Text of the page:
I had almost completely forgotten about this dinner, until I checked my camera. I am so glad I don't erase my food photos until I upload them to my blog. Otherwise, there would be a whole lot of meals that I would neglect to post due to my faulty memory. Anyway, this was a fantastic Sunday night dinner that did not take a whole lot of effort. The polenta was especially fantastic and paired well with the chicken and sauce. I really need to include polenta more in our menu, because we really love it. I must say this goat cheese version was our favorite. Yum!
Lemony Chicken Saltimbocca
From: Sandy Gluck, Cooking Light magazine, JANUARY 2011
1/8 teaspoon salt
12 fresh sage leaves
2 ounces very thinly sliced prosciutto, cut into 8 thin strips
4 teaspoons extra-virgin olive oil, divided
1/3 cup fat-free, lower-sodium chicken broth
1/4 cup fresh lemon juice
1/2 teaspoon cornstarch
Lemon wedges (optional)
Sprinkle the chicken evenly with salt. Place 3 sage leaves on each cutlet; wrap 2 prosciutto slices around each cutlet, securing sage leaves in place.
Heat a large skillet over medium heat. Add 1 tablespoon oil to pan, and swirl to coat. Add chicken to pan; cook for 2 minutes on each side or until done. Remove chicken from pan; keep warm.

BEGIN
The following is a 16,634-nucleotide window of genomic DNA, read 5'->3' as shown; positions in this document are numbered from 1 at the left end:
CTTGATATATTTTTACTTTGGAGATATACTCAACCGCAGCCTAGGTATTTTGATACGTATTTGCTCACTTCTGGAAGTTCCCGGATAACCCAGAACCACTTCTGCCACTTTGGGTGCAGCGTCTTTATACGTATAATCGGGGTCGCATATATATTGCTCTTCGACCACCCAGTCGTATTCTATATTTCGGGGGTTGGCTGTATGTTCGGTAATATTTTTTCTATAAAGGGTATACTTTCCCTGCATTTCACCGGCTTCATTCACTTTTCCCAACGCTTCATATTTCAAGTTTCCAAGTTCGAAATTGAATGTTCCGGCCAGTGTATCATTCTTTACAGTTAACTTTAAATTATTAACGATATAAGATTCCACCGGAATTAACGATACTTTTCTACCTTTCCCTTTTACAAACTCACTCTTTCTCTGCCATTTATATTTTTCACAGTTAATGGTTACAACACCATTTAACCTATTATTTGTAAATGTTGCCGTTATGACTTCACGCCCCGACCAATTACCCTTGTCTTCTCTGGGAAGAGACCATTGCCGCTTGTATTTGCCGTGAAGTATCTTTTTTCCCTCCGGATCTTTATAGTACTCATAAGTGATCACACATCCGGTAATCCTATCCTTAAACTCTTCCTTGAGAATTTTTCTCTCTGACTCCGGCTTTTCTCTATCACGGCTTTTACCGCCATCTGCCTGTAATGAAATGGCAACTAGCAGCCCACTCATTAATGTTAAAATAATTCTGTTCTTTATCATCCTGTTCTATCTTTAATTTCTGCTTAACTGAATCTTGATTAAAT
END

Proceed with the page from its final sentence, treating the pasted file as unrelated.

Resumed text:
Combine broth, lemon juice, and cornstarch in a small bowl; stir with a whisk until smooth. Add cornstarch mixture and the remaining 1 teaspoon olive oil to pan; bring to a boil, stirring constantly. Cook for 1 minute or until slightly thickened, stirring constantly with a whisk. Spoon sauce over chicken. Serve with lemon wedges, if desired.
Yield: 4 servings (serving size: 1 cutlet and 2 tablespoons sauce)
Fat:7.5g (sat 1.5g,mono 4.3g,poly 0.9g)
Creamy Goat Cheese Polenta
From: The Pioneer Woman website
1 cup Yellow Cornmeal
1 teaspoon Salt
2 Tablespoons Butter
4 ounces, weight Goat Cheese
Bring 4 1/2 cups water to a boil.
Add cornmeal to the water in a thin stream, whisking constantly to avoid lumps.
Reduce heat to a simmer, and cook for 15 minutes, adding salt and extra tablespoons of water as needed.
When polenta is done, stir in butter and goat cheese. Check seasonings, and add salt to taste.
As I said, both recipes were pretty darn great. The highlight of our meal was to watch our baby girls eat the polenta. They got it absolutely everywhere; it was hilarious! Seriously--in hair, ears, on the back of the neck, down the clothing, hidden in the high chairs, smeared on faces, crusted on hands--just everywhere. I don't know why it is so amusing to watch our babies make a total mess of their dinner, but it is entertaining nonetheless. Thanks to my two favorite resources, PW and Cooking Light, I will have fond memories of these yummy dishes.